In [9]:

```
from dask.distributed import Client
client = Client(n_workers=4, threads_per_worker=4, memory_limit='0.75GB')
client
```

In this section, we'll explain various ways to create dask arrays. The API of **dask.array** is almost the same as that of **numpy** hence the majority of functions will work exactly the same as numpy.

The **arange()** method works exactly like python **range()** function but returns dask array. When creating a **dask array** by calling this function, it does not actually create an array. It'll only create an array when we call **compute()** method on it or on any operations performed on it. The **dask array** are lazy by default just like the majority of dask modules which requires us to call **compute()** method to actually create and bring data in memory and perform some operations on them.

Below we have created an array using **arange()** function and displayed it. The below function call completes immediately and does not use any memory as it's just a function call. We have then displayed the array. The jupyter notebook creates a nice representation of the dask array. We can notice that it shows the size of an array, memory usage (when we actually bring it in memory by calling **compute()**), and data type as well.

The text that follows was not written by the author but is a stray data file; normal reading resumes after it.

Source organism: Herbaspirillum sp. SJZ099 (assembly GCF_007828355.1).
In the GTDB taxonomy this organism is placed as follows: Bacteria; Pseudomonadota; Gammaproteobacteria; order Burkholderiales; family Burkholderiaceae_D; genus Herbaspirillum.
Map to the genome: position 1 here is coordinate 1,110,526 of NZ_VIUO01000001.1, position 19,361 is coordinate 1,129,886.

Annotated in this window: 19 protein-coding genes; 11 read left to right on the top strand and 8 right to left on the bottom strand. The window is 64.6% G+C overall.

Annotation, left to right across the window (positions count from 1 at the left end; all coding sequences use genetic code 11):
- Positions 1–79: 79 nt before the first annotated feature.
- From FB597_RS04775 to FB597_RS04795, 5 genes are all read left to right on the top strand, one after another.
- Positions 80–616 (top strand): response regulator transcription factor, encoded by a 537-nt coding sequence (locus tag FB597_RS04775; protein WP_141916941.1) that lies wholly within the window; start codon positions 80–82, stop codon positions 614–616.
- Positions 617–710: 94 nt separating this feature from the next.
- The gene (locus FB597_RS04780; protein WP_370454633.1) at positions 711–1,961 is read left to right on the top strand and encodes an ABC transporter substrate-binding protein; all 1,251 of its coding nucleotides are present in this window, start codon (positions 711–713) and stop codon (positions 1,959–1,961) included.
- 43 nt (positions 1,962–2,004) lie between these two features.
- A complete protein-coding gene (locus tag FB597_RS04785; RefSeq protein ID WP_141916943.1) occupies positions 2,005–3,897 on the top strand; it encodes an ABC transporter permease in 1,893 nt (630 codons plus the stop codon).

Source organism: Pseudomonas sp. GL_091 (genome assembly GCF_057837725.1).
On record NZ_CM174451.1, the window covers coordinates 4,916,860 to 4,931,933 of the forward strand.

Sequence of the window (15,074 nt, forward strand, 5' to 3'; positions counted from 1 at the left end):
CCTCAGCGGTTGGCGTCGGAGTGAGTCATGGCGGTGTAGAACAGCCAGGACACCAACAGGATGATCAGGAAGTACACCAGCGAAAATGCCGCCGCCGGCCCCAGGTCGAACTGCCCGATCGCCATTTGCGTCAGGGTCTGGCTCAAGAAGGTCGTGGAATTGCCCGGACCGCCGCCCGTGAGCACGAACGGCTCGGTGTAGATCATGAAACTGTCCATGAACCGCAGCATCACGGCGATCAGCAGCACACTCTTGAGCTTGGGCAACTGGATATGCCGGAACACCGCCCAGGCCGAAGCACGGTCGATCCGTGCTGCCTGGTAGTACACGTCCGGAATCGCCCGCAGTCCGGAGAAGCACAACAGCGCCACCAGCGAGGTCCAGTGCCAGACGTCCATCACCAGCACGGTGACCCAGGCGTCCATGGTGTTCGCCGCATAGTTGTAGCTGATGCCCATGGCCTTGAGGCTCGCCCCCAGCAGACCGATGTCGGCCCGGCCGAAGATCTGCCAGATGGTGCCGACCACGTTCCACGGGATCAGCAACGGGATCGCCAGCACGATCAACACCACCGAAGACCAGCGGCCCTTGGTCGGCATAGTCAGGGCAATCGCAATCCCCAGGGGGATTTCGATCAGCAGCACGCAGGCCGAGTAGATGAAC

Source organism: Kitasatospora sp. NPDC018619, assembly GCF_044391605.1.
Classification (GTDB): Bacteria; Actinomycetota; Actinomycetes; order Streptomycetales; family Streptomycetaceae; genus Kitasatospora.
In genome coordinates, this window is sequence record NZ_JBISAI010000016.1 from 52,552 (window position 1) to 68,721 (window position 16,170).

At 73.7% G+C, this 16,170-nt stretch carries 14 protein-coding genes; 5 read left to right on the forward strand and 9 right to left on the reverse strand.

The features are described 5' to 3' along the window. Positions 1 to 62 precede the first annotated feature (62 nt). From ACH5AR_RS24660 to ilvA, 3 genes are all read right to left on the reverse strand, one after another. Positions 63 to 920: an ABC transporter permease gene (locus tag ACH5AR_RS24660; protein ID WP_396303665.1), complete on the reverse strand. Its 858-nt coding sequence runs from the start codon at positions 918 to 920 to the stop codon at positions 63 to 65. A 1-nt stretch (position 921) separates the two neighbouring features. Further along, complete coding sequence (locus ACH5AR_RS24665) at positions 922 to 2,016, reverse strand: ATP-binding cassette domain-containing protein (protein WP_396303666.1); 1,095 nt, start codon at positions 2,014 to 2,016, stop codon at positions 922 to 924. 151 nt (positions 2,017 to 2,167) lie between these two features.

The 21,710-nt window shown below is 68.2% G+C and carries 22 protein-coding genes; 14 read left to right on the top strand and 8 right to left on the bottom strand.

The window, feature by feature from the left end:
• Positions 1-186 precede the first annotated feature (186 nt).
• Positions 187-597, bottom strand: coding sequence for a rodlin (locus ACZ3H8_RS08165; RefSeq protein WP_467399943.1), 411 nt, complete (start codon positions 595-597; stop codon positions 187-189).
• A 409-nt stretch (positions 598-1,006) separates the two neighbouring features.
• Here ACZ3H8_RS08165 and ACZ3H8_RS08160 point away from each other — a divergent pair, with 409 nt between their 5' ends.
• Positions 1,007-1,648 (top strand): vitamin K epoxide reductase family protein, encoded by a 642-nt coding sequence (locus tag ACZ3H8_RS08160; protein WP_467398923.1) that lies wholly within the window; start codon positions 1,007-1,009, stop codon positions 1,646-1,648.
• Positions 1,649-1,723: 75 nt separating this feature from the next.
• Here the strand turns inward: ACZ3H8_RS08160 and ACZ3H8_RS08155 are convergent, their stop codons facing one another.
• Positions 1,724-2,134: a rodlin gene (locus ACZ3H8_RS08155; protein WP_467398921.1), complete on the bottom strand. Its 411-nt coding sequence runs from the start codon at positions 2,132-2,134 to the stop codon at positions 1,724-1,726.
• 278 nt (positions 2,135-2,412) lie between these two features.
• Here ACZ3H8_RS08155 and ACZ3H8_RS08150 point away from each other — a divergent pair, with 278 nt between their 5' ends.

It also displays information about **chunks**. The **chunk** is a small subset of our original dask array. When we perform any operations on the dask array, it'll bring a single chunk of an array in memory and work on it. At last, it'll combine the results of all chunks to create a final resulting array.

The majority of dask array creation methods accept an argument named **'chunks'** which accepts a tuple of integers with the same rank as that of the original array to let dask know about the size of the individual chunks. The integer specifies the number of elements to keep in each dimension of the array. If an array is one dimensional then chunks will have a tuple of size 1, a two-dimensional array will have a tuple of two integers for chunks, and so on. We'll explain through our examples how we can use **'chunks'** argument with various methods.